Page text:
India’s citizenship law divisive: Pakistani Hindus
Islamabad’s official data contest Indian home minister’s claim that minorities in Pakistan face extermination
Pakistan's minority Hindu community has rejected India’s offer to grant them citizenship under a new law.
Citing the harassment of minorities in Pakistan, Bangladesh, and Afghanistan, the Indian parliament recently amended its citizenship law, offering citizenship rights to Hindu, Buddhist, Christian, Parsi and Jain communities migrating from these countries. The law, however, excluded Muslims, triggering mass protests across the country.
“Pakistan’s Hindu community unanimously rejects this bill, which is tantamount to dividing India on communal lines,” Raja Asar Manglani, patron of the Pakistan Hindu Council, told Anadolu Agency.
“This is a unanimous message from Pakistan’s entire Hindu community to Indian Prime Minister [Narendra] Modi. A true Hindu will never support this legislation,” he said. He added that the law has violated India’s own constitution.
Anwar Lal Dean, a Christian member of the Pakistani parliament’s upper house or Senate, also said the law is meant to pitch religious communities against each other.
“This is a clear violation of fundamental human rights. We categorically reject it,” said Dean, a leader of the opposition Pakistan People’s Party.
“Through such unjust and uncalled steps, the Modi government wants to pitch religious communities against each other,” he said, citing scrapping of Jammu and Kashmir’s longstanding special rights law, Indian Supreme Court’s judgment on Babri Mosque, and growing violence against minorities in India.
Pakistan’s tiny Sikh community has also denounced the controversial law.
“Not only Pakistani Sikhs but the entire Sikh community in the world, including those in India, also condemn this move,” said Gopal Singh, leader of the Baba Guru Nanak.
“The Sikh community is a minority both in India and Pakistan. Being a member of a minority, I can feel the pain and the fears of the Muslim minority [India]. This is simply persecution,” he said.
Singh urged Modi not to push minorities "back to the wall."
- Minority population figures contest Indian claim
While introducing the citizenship law, Indian Home Minister Amit Shah told parliament that non-Muslim population in Pakistan has alarmingly decreased over the years.
He said the minorities comprised 23% of Pakistan’s population in 1947, when it was formed. “But now it has decreased to a mere 3.7%,” he said, adding that this means either they have been killed, migrated or forced to convert their religion.
The official figures available with the Pakistan Census, however, contest his claims.
The minority population was never 23% in the then-West Pakistan (present-day Pakistan).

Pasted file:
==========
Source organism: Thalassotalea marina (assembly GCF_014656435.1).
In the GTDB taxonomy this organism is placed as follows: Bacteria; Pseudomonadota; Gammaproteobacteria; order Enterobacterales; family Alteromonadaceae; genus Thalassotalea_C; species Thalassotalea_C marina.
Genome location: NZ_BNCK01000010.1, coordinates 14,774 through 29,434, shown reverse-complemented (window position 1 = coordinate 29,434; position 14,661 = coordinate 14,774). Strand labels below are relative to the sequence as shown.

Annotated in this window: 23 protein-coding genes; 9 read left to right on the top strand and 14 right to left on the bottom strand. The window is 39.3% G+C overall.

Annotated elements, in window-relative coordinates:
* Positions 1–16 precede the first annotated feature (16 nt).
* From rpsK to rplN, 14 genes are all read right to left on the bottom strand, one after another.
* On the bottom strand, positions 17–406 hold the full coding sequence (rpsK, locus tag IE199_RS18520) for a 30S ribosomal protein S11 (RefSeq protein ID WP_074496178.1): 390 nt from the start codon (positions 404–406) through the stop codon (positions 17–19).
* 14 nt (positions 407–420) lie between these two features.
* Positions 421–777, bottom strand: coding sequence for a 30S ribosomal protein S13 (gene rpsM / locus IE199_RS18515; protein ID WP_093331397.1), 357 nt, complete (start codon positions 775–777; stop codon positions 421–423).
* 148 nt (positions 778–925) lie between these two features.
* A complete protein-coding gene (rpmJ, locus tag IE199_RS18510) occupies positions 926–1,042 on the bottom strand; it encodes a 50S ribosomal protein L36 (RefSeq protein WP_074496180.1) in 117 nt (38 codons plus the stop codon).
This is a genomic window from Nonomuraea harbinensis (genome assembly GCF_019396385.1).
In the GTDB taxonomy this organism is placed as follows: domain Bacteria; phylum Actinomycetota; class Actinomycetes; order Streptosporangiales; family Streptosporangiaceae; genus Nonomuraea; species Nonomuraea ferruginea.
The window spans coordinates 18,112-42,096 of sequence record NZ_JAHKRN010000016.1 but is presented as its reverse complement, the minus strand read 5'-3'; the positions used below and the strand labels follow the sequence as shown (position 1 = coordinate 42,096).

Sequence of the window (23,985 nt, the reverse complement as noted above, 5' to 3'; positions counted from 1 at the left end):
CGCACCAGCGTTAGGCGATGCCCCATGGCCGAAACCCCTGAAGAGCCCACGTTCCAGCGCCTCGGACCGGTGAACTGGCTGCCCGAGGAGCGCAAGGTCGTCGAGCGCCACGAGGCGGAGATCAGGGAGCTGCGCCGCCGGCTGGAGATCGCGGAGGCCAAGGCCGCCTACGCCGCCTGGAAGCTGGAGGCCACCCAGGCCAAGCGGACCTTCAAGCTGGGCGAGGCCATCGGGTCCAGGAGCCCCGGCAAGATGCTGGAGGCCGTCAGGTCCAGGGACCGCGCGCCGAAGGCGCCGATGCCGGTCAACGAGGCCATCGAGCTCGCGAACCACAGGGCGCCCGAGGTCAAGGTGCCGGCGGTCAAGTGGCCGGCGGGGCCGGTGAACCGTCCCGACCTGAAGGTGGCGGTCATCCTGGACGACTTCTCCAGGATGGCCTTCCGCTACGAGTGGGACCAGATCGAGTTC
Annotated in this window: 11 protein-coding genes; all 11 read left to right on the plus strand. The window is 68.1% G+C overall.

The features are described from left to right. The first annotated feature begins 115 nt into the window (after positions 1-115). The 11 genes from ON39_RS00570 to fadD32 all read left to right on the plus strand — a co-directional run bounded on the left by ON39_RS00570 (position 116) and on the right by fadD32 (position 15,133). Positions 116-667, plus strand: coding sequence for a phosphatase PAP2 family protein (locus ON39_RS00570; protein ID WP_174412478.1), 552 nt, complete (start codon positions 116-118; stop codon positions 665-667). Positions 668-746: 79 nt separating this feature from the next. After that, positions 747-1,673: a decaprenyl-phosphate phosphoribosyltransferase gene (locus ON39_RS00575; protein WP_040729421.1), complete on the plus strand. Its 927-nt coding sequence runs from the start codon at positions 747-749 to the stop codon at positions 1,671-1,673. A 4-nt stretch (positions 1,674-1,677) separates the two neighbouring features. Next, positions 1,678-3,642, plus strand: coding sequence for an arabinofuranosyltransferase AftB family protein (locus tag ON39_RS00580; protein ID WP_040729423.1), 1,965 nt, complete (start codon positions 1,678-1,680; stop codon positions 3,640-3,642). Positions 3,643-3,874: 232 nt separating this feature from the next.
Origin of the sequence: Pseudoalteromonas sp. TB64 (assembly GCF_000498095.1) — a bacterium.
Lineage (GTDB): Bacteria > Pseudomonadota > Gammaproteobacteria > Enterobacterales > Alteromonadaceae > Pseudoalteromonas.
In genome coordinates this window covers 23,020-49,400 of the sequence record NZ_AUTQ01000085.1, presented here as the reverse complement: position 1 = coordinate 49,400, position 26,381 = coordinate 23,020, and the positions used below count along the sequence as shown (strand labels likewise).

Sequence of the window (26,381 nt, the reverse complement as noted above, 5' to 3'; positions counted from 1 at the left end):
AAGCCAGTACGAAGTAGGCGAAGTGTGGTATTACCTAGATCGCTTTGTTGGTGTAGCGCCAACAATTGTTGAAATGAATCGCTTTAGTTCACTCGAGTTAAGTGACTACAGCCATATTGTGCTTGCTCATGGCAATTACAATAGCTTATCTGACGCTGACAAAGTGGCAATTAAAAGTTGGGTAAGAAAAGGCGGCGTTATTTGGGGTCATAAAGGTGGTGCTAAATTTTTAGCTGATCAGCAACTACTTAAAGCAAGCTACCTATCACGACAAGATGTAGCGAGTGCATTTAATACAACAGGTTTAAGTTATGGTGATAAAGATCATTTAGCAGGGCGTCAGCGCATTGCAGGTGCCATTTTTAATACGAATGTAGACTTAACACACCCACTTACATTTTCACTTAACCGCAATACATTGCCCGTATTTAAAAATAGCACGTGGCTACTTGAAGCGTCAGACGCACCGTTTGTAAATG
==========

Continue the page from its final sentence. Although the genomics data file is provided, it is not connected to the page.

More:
According to the 1961 census, the non-Muslim population was recorded at 2.83%. A decade later in 1972, the census recorded non-Muslim population at 3.25% of the total population. That means, it increased by 0.42%.
In the 1981 census, the non-Muslim population was 3.30%. In the next census carried out in 1998, it was recorded as 3.70% of the total population.
Though Pakistan carried out a fresh census in 2017, its religious data has yet to be released. However, according to Pakistan Hindu Council leader Manglani, Hindus make up 4% of the total 210 million population. Nearly 80% of Hindus -- Pakistan's largest minority -- inhabit the southern part of the Sindh province.
- Undermining rights of minorities
Pakistan's government has accused India’s government led by Bharatiya Janata Party of toeing the ideology of “Hindutva Supremacy.”
“The Modi government continues to curb and undermine the rights of minorities in accordance with Hindutva supremacist ideology,” Foreign Minister Shah Mahmood Qureshi said in a series of tweets on Monday.
“Illegal annexation of Kashmir, [handing over of] Babri Masjid [to Hindus], and [the] Citizenship Amendment Bill which excludes Muslims, are all targeted towards subjugation of minorities,” he added.
Condemning the use of force against students protesting against the controversial bill in different parts of India, Qureshi said: “Concerned about the brutal and indiscriminate use of force by the state on Indian Muslim students of Jamia Millia Islamia and Aligarh Muslim University, protesting against the Citizenship Amendment Bill.”
Pakistan's main opposition leader Shehbaz Sharif too decried the Modi government for stifling the voice of dissent through state force.
“Disturbing news and images emanating from India. The state fascism being perpetrated on students of Jamia Millia Islamia and Aligarh Muslim University, is a reminder that Modi's hatred of Muslims is ideologically driven,” he said in a twitter post.Anadolu Agency website contains only a portion of the news stories offered to subscribers in the AA News Broadcasting System (HAS), and in summarized form. Please contact us for subscription options.